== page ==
FIG. 1 is a block diagram of a computer 102 according to various embodiments of the present invention. The computer 102 comprises, without limitation, a central processing unit (CPU) 104, support circuits 106, and a memory 108. The CPU 104 may be one or more of any commercially available microprocessors or microcontrollers. The support circuits 106 facilitate the operation of the CPU 104. For example, the CPU 104 and the memory 108 are inter-connected through the support circuits 106. The support circuits 106 include, for example, input/output circuits, system bus, PCI bus, clock circuits, power supplies and the like. Those skilled in the art will appreciate that the hardware depicted in the FIG. 1 may vary from one computer system to another. For example, other peripheral devices, such as optical disk drives, graphics card, data storage devices, various other input devices, peripherals and the like, may also be used in addition to or in place of the hardware depicted.

The memory 108 may comprise random access memory, read only memory, optical memory, disk drives, removable memory, and the like. Various types of software packages and information are resident within the memory 108. For example, an operating system 110, an interactive application 112, a memory manager 114, a cache manager 116, a background/idle process 118 and a prioritization module 120 are stored in the memory 108.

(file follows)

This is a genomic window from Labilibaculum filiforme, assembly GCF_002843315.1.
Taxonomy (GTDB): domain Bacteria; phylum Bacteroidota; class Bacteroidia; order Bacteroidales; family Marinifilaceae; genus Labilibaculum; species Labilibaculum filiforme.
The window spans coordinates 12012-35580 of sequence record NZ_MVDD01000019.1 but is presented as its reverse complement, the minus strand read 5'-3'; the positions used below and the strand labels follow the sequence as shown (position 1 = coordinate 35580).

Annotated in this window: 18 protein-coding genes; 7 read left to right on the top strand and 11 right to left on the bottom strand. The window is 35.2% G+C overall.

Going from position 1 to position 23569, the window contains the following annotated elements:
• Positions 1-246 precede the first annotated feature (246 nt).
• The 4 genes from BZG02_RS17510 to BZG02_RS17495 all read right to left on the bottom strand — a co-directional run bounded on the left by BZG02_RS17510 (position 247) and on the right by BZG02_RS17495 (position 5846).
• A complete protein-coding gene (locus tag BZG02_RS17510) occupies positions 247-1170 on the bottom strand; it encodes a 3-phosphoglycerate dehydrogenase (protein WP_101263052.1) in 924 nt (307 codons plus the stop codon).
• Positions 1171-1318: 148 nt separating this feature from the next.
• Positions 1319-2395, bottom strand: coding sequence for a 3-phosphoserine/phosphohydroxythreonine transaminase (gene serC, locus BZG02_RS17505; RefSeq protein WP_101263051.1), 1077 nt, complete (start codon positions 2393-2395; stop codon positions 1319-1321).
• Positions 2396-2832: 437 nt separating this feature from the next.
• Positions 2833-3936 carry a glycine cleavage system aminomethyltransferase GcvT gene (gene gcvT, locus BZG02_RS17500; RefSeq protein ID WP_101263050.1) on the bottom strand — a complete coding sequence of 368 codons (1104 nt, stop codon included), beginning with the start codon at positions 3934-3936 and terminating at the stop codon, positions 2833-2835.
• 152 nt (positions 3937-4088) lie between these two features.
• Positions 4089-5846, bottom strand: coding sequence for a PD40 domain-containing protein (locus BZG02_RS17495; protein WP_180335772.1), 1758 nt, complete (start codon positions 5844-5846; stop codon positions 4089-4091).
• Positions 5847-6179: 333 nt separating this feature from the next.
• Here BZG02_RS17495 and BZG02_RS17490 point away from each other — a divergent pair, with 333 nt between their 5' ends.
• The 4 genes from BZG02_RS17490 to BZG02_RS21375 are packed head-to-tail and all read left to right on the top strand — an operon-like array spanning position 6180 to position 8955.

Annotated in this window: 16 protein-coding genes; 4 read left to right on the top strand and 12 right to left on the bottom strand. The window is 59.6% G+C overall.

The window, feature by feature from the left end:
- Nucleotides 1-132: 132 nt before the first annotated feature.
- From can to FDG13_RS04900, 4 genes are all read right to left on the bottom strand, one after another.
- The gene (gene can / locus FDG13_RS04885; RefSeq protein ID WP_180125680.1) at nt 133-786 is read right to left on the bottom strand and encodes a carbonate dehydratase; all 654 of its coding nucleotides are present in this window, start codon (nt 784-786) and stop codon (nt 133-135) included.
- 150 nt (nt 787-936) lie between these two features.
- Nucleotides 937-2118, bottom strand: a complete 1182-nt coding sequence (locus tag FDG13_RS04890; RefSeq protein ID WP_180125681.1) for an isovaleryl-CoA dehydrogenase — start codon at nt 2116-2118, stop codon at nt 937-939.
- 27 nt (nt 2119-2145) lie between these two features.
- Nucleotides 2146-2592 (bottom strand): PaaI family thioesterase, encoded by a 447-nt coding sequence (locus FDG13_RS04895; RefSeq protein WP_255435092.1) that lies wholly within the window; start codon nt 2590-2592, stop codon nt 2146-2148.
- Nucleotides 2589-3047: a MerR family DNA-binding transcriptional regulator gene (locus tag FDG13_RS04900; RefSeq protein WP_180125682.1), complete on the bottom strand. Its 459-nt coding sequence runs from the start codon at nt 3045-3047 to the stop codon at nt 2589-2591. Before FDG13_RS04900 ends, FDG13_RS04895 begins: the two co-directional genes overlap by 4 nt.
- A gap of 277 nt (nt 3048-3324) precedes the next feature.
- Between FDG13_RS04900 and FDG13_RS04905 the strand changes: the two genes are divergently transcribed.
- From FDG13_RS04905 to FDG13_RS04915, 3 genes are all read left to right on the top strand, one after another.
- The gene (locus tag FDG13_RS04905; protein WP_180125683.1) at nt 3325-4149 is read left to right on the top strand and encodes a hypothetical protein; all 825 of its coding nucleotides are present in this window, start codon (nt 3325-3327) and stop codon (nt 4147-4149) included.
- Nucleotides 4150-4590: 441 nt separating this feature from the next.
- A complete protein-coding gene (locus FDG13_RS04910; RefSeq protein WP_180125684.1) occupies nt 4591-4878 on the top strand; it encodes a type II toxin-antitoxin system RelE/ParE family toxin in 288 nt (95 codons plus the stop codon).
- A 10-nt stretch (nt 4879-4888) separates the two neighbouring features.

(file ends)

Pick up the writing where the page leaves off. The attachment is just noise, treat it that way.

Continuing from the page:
The operating system 110 manages the allocation or sharing of various resources (e.g., local memory, data storage devices, processors and the like) of the computer 102. The operating system 110 processes raw system data and user input, and responds by allocating and managing tasks and internal system resources as a service to users and programs of the system. It performs basic tasks such as controlling and allocating memory, prioritizing system requests, controlling input and output devices, facilitating networking and managing file systems. Most operating systems come with an application that provides a user interface for managing the operating system.